Tokayev is not the only regional leader to defy Putin.

Last week Pashinyan accused the Russian-led CSTO of failing his country, and refused to sign a summit declaration, as Putin tossed his pen on the table.

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In October, Kyrgyz President Sadyr Japarov snubbed Putin’s 70th birthday, as well as a Commonwealth of Independent States summit in St. Petersburg. Japarov, who was furious about skirmishes in September when Tajik forces pushed into Kyrgyz territory, also canceled CSTO military exercises.

The most astonishing public rebuke came from Tajik President Emomali Rahmon, a close Putin ally from the poorest of the post-Soviet nations, who at an October summit in Astana, the Kazakh capital, warned Putin against ignoring small countries.

Saying Tajikistan had always respected Russia, Rahmon added, “We want to be respected in return.”

“I ask you not to pursue a policy toward the Central Asian countries as [if they are] the former Soviet Union,” he said.

Russia’s neighbors have individual, often divergent interests, and Moscow remains the dominant regional power. But the war has exposed the risks of relying mainly on Russia for security or trade, given its likely economic decline due to sanctions.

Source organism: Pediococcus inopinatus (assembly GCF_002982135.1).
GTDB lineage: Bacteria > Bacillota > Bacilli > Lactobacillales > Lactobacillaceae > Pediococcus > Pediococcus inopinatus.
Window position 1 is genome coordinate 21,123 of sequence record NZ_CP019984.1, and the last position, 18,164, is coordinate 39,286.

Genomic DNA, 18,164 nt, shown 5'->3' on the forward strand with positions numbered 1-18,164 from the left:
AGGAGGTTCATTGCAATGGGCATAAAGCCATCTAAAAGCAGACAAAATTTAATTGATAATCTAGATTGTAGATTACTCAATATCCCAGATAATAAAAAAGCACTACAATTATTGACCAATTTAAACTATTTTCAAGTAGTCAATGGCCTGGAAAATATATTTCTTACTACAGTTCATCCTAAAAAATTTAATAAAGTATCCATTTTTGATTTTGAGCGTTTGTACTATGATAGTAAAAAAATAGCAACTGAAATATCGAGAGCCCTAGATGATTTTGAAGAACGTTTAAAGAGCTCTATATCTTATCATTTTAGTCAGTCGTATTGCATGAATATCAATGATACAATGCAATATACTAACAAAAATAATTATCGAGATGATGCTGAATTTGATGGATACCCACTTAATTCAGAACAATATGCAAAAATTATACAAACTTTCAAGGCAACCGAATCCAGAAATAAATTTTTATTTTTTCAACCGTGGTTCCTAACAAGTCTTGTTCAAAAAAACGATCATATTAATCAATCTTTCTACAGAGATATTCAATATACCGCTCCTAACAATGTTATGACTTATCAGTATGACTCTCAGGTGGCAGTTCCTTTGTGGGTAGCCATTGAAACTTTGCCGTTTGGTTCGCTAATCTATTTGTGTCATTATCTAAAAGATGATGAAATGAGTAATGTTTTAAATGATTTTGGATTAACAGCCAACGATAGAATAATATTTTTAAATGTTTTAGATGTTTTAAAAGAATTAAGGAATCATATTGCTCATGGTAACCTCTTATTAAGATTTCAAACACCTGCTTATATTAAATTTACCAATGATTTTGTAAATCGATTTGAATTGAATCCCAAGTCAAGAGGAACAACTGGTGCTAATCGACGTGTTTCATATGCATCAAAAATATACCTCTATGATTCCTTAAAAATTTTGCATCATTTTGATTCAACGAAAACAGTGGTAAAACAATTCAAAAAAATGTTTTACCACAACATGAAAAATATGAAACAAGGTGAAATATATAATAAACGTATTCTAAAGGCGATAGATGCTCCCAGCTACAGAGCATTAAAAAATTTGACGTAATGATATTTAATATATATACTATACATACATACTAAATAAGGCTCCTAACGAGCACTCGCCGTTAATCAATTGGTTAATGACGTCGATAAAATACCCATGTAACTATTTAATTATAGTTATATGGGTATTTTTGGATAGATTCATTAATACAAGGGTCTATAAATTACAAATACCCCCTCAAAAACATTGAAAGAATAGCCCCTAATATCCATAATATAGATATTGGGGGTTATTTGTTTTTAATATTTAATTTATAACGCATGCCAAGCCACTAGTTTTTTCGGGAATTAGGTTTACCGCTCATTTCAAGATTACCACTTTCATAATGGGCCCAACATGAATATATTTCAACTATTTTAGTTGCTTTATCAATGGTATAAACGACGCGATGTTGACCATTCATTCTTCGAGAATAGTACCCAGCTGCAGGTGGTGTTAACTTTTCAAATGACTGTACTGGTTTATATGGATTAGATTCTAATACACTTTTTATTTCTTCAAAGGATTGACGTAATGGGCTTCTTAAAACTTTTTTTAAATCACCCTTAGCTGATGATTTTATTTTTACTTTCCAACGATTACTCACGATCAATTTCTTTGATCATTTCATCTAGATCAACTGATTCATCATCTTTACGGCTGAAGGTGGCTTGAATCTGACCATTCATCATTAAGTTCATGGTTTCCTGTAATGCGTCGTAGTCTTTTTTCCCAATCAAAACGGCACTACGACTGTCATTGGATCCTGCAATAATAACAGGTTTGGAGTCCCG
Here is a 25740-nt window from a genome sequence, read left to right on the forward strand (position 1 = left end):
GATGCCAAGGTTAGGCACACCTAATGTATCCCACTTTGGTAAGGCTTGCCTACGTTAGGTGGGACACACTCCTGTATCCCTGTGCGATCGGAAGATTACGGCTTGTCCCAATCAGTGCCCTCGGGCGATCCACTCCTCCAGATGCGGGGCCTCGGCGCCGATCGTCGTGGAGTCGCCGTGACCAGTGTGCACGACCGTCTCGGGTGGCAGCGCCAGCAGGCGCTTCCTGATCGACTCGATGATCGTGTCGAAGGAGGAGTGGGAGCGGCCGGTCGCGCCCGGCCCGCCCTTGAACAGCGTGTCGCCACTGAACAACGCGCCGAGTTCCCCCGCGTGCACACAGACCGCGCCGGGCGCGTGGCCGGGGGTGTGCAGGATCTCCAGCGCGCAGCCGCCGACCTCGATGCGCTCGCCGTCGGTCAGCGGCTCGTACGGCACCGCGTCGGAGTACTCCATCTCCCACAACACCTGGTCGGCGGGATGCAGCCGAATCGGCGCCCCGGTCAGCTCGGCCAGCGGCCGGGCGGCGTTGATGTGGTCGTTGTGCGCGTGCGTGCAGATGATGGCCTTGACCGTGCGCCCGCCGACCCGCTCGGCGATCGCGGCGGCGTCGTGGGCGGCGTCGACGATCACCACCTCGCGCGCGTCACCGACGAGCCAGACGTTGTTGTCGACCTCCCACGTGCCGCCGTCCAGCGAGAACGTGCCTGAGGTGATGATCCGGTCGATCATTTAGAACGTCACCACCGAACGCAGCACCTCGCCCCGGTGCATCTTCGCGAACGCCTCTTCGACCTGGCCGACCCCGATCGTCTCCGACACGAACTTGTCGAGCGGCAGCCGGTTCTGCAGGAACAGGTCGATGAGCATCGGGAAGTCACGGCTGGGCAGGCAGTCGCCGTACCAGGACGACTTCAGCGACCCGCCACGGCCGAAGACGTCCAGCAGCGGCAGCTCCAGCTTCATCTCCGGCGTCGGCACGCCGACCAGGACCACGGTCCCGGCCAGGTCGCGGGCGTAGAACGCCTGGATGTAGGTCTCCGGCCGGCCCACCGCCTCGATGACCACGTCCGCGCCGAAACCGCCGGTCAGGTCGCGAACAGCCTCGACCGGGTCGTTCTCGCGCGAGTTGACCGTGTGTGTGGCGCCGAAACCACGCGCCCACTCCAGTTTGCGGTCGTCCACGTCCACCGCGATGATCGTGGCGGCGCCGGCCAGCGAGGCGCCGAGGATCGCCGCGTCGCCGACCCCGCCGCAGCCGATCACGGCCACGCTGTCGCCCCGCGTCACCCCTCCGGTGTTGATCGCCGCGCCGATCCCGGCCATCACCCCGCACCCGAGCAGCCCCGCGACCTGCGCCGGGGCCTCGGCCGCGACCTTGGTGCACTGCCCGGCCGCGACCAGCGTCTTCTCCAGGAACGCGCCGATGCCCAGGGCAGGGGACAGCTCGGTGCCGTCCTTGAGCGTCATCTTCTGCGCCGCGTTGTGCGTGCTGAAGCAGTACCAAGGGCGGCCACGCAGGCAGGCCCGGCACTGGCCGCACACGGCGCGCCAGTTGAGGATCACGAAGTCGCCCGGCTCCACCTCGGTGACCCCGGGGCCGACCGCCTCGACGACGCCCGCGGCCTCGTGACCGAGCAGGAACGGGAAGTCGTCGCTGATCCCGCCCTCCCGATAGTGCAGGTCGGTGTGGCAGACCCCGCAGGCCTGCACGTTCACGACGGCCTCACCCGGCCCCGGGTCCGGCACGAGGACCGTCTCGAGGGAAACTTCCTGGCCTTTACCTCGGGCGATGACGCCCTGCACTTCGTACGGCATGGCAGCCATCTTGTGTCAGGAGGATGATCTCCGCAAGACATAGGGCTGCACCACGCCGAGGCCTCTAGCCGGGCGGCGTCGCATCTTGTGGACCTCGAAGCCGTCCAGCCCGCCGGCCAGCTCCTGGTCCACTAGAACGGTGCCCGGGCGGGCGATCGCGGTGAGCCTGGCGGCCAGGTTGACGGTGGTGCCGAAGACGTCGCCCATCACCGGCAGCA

Umarov said China had not yet edged Russia aside in the influence game in Central Asia, but Beijing’s trade and investment in railways and pipelines was growing. “In the long term, I think Russia’s position in Central Asia is inevitable decline,” he said.

The West may never outflank neighbors like Russia and China, yet Western outreach in the region has alarmed Moscow.

When Borrell, Europe’s foreign policy chief, visited Kazakhstan, he warned of the dangers of relying too heavily on one partner, “regardless of history or geography.” Earlier in November the E.U. signed a memorandum of understanding with Kazakhstan on the supply of green hydrogen and rare-earth metals.

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Shunned and isolated by Western leaders and forced to explain his brutal war to the disapproving leaders of China and India, Putin displayed his paranoia about the West at a summit of the 27-member Conference on Interaction and Confidence Building in Asia, in the Kazakh capital, Astana, in October. There, the Russian leader spouted his favorite conspiracy theory about a shadowy “golden billion” elite plotting to enslave Russia and gobble up its resources.

“Russia needs Central Asia much more than ever before, because Russia is so isolated, and every single country that continues to have allied relationship with Russia has become so much more valuable,” Umarov said

Inviting Tokayev to stop in Moscow on his way to Paris, Putin seemed keen to demonstrate Russia’s continuing importance to Kazakhstan, and he enthusiastically congratulated his fellow authoritarian leader on his reelection on Monday.

Putin hesitated slightly before pronouncing Tokayev’s name but, this time, he managed to get it right.